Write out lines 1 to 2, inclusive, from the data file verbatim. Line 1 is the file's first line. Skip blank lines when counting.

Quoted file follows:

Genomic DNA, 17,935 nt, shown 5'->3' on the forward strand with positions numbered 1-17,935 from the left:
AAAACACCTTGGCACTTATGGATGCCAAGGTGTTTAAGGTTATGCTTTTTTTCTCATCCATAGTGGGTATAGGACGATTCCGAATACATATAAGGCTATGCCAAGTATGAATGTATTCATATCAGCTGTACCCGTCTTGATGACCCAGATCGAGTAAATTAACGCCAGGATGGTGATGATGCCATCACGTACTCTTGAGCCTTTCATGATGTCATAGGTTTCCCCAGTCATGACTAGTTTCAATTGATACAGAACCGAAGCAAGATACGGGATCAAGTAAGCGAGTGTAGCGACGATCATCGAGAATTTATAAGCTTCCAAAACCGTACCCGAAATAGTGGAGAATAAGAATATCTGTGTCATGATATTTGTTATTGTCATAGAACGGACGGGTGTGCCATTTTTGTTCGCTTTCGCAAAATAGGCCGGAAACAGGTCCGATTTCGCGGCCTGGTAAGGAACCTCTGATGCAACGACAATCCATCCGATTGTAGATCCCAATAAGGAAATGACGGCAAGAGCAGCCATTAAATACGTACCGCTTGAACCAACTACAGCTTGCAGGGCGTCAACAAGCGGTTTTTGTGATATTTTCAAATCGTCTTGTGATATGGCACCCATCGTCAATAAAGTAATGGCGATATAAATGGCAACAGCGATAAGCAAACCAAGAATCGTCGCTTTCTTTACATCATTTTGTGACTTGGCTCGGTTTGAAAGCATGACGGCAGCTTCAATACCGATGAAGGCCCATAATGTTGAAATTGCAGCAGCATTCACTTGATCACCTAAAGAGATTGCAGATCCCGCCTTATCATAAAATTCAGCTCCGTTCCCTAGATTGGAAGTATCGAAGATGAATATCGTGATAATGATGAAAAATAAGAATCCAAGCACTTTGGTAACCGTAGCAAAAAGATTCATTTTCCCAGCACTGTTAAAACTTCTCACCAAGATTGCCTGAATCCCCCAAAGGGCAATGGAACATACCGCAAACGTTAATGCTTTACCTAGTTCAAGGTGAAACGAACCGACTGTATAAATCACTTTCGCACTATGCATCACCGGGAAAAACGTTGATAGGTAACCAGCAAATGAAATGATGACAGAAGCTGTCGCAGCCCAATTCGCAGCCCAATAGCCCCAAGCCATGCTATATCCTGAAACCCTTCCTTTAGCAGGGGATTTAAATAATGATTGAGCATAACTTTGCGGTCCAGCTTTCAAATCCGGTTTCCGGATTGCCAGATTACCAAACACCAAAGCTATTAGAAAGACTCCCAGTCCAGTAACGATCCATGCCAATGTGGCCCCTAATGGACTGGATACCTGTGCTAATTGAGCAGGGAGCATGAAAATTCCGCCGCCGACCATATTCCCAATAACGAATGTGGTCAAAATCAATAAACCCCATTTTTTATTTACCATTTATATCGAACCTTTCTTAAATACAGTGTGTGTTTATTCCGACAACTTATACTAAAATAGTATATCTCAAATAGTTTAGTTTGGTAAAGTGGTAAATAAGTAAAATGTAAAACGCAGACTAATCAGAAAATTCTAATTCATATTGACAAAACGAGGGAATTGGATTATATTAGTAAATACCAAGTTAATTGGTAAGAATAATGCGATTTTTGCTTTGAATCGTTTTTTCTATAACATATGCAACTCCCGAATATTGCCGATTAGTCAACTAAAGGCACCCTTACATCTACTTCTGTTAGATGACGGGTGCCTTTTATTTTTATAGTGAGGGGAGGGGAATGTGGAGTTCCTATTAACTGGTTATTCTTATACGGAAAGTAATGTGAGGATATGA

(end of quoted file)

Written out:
Genomic DNA, 17,935 nt, shown 5'->3' on the forward strand with positions numbered 1-17,935 from the left:
AAAACACCTTGGCACTTATGGATGCCAAGGTGTTTAAGGTTATGCTTTTTTTCTCATCCATAGTGGGTATAGGACGATTCCGAATACATATAAGGCTATGCCAAGTATGAATGTATTCATATCAGCTGTACCCGTCTTGATGACCCAGATCGAGTAAATTAACGCCAGGATGGTGATGATGCCATCACGTACTCTTGAGCCTTTCATGATGTCATAGGTTTCCCCAGTCATGACTAGTTTCAATTGATACAGAACCGAAGCAAGATACGGGATCAAGTAAGCGAGTGTAGCGACGATCATCGAGAATTTATAAGCTTCCAAAACCGTACCCGAAATAGTGGAGAATAAGAATATCTGTGTCATGATATTTGTTATTGTCATAGAACGGACGGGTGTGCCATTTTTGTTCGCTTTCGCAAAATAGGCCGGAAACAGGTCCGATTTCGCGGCCTGGTAAGGAACCTCTGATGCAACGACAATCCATCCGATTGTAGATCCCAATAAGGAAATGACGGCAAGAGCAGCCATTAAATACGTACCGCTTGAACCAACTACAGCTTGCAGGGCGTCAACAAGCGGTTTTTGTGATATTTTCAAATCGTCTTGTGATATGGCACCCATCGTCAATAAAGTAATGGCGATATAAATGGCAACAGCGATAAGCAAACCAAGAATCGTCGCTTTCTTTACATCATTTTGTGACTTGGCTCGGTTTGAAAGCATGACGGCAGCTTCAATACCGATGAAGGCCCATAATGTTGAAATTGCAGCAGCATTCACTTGATCACCTAAAGAGATTGCAGATCCCGCCTTATCATAAAATTCAGCTCCGTTCCCTAGATTGGAAGTATCGAAGATGAATATCGTGATAATGATGAAAAATAAGAATCCAAGCACTTTGGTAACCGTAGCAAAAAGATTCATTTTCCCAGCACTGTTAAAACTTCTCACCAAGATTGCCTGAATCCCCCAAAGGGCAATGGAACATACCGCAAACGTTAATGCTTTACCTAGTTCAAGGTGAAACGAACCGACTGTATAAATCACTTTCGCACTATGCATCACCGGGAAAAACGTTGATAGGTAACCAGCAAATGAAATGATGACAGAAGCTGTCGCAGCCCAATTCGCAGCCCAATAGCCCCAAGCCATGCTATATCCTGAAACCCTTCCTTTAGCAGGGGATTTAAATAATGATTGAGCATAACTTTGCGGTCCAGCTTTCAAATCCGGTTTCCGGATTGCCAGATTACCAAACACCAAAGCTATTAGAAAGACTCCCAGTCCAGTAACGATCCATGCCAATGTGGCCCCTAATGGACTGGATACCTGTGCTAATTGAGCAGGGAGCATGAAAATTCCGCCGCCGACCATATTCCCAATAACGAATGTGGTCAAAATCAATAAACCCCATTTTTTATTTACCATTTATATCGAACCTTTCTTAAATACAGTGTGTGTTTATTCCGACAACTTATACTAAAATAGTATATCTCAAATAGTTTAGTTTGGTAAAGTGGTAAATAAGTAAAATGTAAAACGCAGACTAATCAGAAAATTCTAATTCATATTGACAAAACGAGGGAATTGGATTATATTAGTAAATACCAAGTTAATTGGTAAGAATAATGCGATTTTTGCTTTGAATCGTTTTTTCTATAACATATGCAACTCCCGAATATTGCCGATTAGTCAACTAAAGGCACCCTTACATCTACTTCTGTTAGATGACGGGTGCCTTTTATTTTTATAGTGAGGGGAGGGGAATGTGGAGTTCCTATTAACTGGTTATTCTTATACGGAAAGTAATGTGAGGATATGA